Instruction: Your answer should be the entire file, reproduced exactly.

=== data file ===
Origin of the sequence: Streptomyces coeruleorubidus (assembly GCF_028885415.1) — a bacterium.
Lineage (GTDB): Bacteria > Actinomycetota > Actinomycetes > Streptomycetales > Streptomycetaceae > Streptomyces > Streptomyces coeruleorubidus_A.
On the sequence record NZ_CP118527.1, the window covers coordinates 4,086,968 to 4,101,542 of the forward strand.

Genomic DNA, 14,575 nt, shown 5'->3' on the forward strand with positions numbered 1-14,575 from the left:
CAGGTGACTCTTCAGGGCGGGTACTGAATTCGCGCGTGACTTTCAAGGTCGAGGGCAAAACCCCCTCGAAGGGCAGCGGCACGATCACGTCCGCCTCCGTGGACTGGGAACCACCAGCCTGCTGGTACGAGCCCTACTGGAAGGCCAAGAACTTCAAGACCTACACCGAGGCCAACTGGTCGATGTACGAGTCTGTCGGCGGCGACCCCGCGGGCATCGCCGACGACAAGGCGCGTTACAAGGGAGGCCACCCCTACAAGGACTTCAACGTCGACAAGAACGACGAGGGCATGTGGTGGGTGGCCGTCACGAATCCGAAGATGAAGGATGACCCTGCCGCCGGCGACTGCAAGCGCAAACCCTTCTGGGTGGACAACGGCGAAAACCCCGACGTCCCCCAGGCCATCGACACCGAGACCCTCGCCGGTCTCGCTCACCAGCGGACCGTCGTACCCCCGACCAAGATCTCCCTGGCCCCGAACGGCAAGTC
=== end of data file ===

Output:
Origin of the sequence: Streptomyces coeruleorubidus (assembly GCF_028885415.1) — a bacterium.
Lineage (GTDB): Bacteria > Actinomycetota > Actinomycetes > Streptomycetales > Streptomycetaceae > Streptomyces > Streptomyces coeruleorubidus_A.
On the sequence record NZ_CP118527.1, the window covers coordinates 4,086,968 to 4,101,542 of the forward strand.

Genomic DNA, 14,575 nt, shown 5'->3' on the forward strand with positions numbered 1-14,575 from the left:
CAGGTGACTCTTCAGGGCGGGTACTGAATTCGCGCGTGACTTTCAAGGTCGAGGGCAAAACCCCCTCGAAGGGCAGCGGCACGATCACGTCCGCCTCCGTGGACTGGGAACCACCAGCCTGCTGGTACGAGCCCTACTGGAAGGCCAAGAACTTCAAGACCTACACCGAGGCCAACTGGTCGATGTACGAGTCTGTCGGCGGCGACCCCGCGGGCATCGCCGACGACAAGGCGCGTTACAAGGGAGGCCACCCCTACAAGGACTTCAACGTCGACAAGAACGACGAGGGCATGTGGTGGGTGGCCGTCACGAATCCGAAGATGAAGGATGACCCTGCCGCCGGCGACTGCAAGCGCAAACCCTTCTGGGTGGACAACGGCGAAAACCCCGACGTCCCCCAGGCCATCGACACCGAGACCCTCGCCGGTCTCGCTCACCAGCGGACCGTCGTACCCCCGACCAAGATCTCCCTGGCCCCGAACGGCAAGTC